IPv6 Migration

  • The Altruism of IPv6

    Disclosure:  I am one of the world’s biggest fans of, and greatest advocates for, IPv6.  In the words of rapper 50 Cent, “I love it like a fat kid loves cake.”  Anyone I have ever been able to corner in a room knows this to be true.  That being said… I just finished reading [yet […]

  • ITdojo’s v6 Vertex #4: A Brief Explanation of IPv6 Address Types

    v6 Vertex – A Brief Explanation of IPv6 Address Types

    ITdojo’s v6 Vertex is an ever-expanding set of quick tips and useful advice for using IPv6 in your network.

    People who have been using IPv4 for some time know that there are three basic address types that are commonly discussed:  unicast, broadcast and multicast.

    When it comes to address types IPv6 offers us some of what we already know and then takes things a step further.  In this article I offer a quick, concise explanation of each IPv6 address type.

  • IPv6 Training on East Coast Oct. 8 – 11

    Coming up on October 8, 2013, we will be running our IPv6: Understanding, Analysis & Implementation training course here at our Virginia Beach facility. Let’s face it, the implementation of IPv6 is inevitable and will effect every enterprise network on the planet eventually. The protocol is already being deployed worldwide! IPv6 allows for increased address […]

  • Why Hasn’t Everyone Moved To IPv6?

    We spotted this interesting IPv6 article this morning written by Angus Kidman at Lifehacker and wanted to share it with you. Here’s an excerpt: “We’ve known for decades that the available pool of IPv4 address was eventually going to dry up, but despite numerous warnings usage of its successor IPv6 is still minimal. Why haven’t […]

  • Pushing Firewall Admins into an ICMPv6 Frame of Mind

    ITdojo IPv6 TrainingPath MTU discovery (PMTUD) is far from a new concept to IT folk.  A sending node sets the Don’t Fragment bit in its IPv4 header which is the nodes way of telling any router along the journey to the packet’s destination that it may not fragment the packet into smaller parts.  The router, being an obedient device, honours the instructions in the packet and, when the exit interface does not support the size of the packet, it drops it (rather than fragmenting it).  Now, it is polite, but not required, for routers to tell you when they do such things.  The router that dropped your unfragmentable packet can (should) send you back an nice ICMP message that effectively says, “…just wanted you to know that the packet you just sent was too big to go out my interface so I dropped it.  The biggest MTU I can handle on that interface is ____________ bytes.  If you want to you can try again with an MTU no bigger than that.”.  This ICMP message originates from the router that dropped your packet and is sent back to you (also note that routers can be configured to quietly discard the packets, sending you no ICMP Packet-too-Big message).  The problem we have had for years is that firewall administrators, who live in a perpetual state of fear of all things ICMP, frequently disable ip unreachable packet generation on routers and also block most, if not all, incoming ICMP traffic from the Internet.  This was a problem in IPv4 which can provide for some interesting troubleshooting scenarios.  Disabling IP unreachables (using the ‘no ip unreachables’ command on Cisco routers) is considered a security best-practice even though it is widely known to cause PMTUD issues.  The problem persists in IPv6 and is arguably worse.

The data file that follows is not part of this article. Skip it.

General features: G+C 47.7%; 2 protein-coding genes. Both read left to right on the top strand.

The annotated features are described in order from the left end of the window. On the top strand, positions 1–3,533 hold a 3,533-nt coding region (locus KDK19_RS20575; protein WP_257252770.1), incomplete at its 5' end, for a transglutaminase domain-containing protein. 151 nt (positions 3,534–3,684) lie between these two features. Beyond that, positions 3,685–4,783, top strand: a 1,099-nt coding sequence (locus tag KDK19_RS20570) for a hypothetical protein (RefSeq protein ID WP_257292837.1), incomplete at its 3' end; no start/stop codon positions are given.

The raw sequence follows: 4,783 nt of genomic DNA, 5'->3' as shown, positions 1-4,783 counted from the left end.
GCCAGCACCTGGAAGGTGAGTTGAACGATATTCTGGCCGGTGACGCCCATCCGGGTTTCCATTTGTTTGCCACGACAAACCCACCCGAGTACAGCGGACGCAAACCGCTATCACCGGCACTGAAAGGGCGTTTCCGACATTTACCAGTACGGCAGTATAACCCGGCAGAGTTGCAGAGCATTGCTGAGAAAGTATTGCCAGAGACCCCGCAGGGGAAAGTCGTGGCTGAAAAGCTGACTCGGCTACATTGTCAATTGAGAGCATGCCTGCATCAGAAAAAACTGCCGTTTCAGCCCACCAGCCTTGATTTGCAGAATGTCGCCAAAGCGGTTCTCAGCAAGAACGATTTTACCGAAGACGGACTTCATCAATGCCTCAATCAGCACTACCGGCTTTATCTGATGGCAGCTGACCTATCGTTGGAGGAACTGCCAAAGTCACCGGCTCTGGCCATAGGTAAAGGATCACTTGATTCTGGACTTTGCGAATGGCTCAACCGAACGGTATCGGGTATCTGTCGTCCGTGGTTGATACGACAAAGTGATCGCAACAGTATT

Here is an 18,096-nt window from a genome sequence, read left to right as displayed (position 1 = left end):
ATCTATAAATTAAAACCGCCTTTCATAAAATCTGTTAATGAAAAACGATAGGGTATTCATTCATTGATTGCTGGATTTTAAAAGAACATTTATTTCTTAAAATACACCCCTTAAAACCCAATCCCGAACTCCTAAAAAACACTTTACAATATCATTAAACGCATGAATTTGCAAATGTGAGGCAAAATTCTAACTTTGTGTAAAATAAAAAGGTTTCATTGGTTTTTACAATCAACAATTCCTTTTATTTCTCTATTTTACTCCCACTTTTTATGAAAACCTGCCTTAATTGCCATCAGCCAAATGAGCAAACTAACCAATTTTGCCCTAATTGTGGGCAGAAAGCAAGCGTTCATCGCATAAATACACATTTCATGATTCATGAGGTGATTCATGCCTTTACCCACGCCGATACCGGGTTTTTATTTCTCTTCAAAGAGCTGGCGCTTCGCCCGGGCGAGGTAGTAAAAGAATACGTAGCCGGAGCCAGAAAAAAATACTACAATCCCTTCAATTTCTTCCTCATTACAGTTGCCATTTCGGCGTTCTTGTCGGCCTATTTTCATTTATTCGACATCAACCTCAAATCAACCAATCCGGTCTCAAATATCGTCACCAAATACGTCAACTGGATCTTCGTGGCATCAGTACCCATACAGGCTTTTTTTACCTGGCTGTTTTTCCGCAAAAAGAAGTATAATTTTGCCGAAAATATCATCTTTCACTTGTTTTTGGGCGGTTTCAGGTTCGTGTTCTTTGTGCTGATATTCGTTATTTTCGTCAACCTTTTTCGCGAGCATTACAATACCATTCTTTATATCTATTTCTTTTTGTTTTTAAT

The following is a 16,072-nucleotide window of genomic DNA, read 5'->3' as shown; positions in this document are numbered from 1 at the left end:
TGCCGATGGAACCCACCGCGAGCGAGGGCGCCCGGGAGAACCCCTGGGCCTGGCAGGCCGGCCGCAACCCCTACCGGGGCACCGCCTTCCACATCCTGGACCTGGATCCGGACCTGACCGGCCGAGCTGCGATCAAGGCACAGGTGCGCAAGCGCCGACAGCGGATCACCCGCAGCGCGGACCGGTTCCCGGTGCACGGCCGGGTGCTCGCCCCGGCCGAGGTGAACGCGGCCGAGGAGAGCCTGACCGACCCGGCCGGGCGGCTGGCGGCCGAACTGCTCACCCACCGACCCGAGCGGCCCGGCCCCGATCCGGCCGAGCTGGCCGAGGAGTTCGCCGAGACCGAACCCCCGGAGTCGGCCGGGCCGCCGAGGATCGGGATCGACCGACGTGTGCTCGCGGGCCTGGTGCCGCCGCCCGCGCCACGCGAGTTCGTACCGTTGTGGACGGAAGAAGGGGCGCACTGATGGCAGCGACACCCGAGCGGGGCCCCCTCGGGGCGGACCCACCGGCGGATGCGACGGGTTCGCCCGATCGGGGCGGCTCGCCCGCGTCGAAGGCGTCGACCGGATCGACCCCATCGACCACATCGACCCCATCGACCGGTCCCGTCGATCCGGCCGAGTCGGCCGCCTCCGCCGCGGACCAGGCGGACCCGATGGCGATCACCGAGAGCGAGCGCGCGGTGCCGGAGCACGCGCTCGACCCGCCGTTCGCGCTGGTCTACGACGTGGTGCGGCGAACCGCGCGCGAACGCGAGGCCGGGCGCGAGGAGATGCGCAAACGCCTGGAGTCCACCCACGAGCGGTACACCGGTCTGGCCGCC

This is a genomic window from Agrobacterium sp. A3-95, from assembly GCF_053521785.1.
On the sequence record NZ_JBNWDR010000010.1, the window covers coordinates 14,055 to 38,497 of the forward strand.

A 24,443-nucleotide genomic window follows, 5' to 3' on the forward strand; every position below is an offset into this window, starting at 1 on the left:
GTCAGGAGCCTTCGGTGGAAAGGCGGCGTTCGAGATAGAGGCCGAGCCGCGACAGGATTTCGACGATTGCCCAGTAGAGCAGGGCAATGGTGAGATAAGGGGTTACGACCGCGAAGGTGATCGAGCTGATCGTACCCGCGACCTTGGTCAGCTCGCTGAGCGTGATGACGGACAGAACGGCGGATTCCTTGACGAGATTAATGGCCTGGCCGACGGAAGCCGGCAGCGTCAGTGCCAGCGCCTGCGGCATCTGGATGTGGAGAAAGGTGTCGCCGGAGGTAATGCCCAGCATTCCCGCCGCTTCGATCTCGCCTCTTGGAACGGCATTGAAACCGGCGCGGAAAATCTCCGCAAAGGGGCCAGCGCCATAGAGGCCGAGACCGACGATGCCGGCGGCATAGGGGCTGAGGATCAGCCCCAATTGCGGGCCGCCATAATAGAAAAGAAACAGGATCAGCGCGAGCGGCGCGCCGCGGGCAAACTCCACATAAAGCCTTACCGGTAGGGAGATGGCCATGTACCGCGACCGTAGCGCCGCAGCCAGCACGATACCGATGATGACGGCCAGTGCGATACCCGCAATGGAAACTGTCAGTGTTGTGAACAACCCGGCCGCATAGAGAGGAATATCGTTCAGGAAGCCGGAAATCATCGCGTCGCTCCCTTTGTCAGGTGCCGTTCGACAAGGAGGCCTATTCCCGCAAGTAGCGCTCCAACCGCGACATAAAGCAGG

• The 600-lb Gorilla Sitting on the Shoulders of IPv6

    ITdojo IPv6 TrainingI can sum it up with one sentence:  IPv6 costs money, it does not make it.

    But the long ago the world received the commandment from the ether:  Migrate!

    Migrate …and pay for it yourself with no immediately obvious capacity for a return on the investment.  And we wonder why the migration is almost 20 years in the making…

  • Peeking Into the Future of IPv6 at Home

    I’ll wager that 99% of people who read this from home are coming to me through an IPv4 NAT device that is only a few short steps from where they are sitting. NAT and IPv4, for reasons I understand yet still loathe, just go together these days. I’ll save my  un-ending rant against NAT for another day but suffice to say I look upon NAT with contemptuous regard; a healthy respect for what it allows us to do but utter dislike for what it is at the same time. Call me conflicted.

  • Chief Information Officers Council – Roadmap Toward IPv6 Adoption for the Federal Government

    Just last week (July 12, 2012), the Chief Information Officers Council released this updated version of the Roadmap Toward IPv6 Adoption for the Federal Government to help with the upcoming deadlines for September of 2012 and September 2014. It highlights the history as well as the government’s vision for IPv6. To read the original article […]

  • A Life Without NAT

    Network Address Translation – A Black Mark on IPv4’s Name

    Why do people use Network Address Translation?
    Because they always have, that’s why. “That’s the way we’ve always done it” is one of the dumbest reasons we do things. It precludes continued thought and absolves us the responsibility to think about why we are doing something. Network Address Translation (NAT) has been a bellwether of the Internet world for so long that many of us can’t remember a time without it. Many in the business rally around its role as a mechanism of security in our networks, “hiding the internal network” from the outside world. When presented in such a light it certainly sounds compelling. Being hidden from the evil, nasty outside world? Yeah! I-want-to-go-to-there.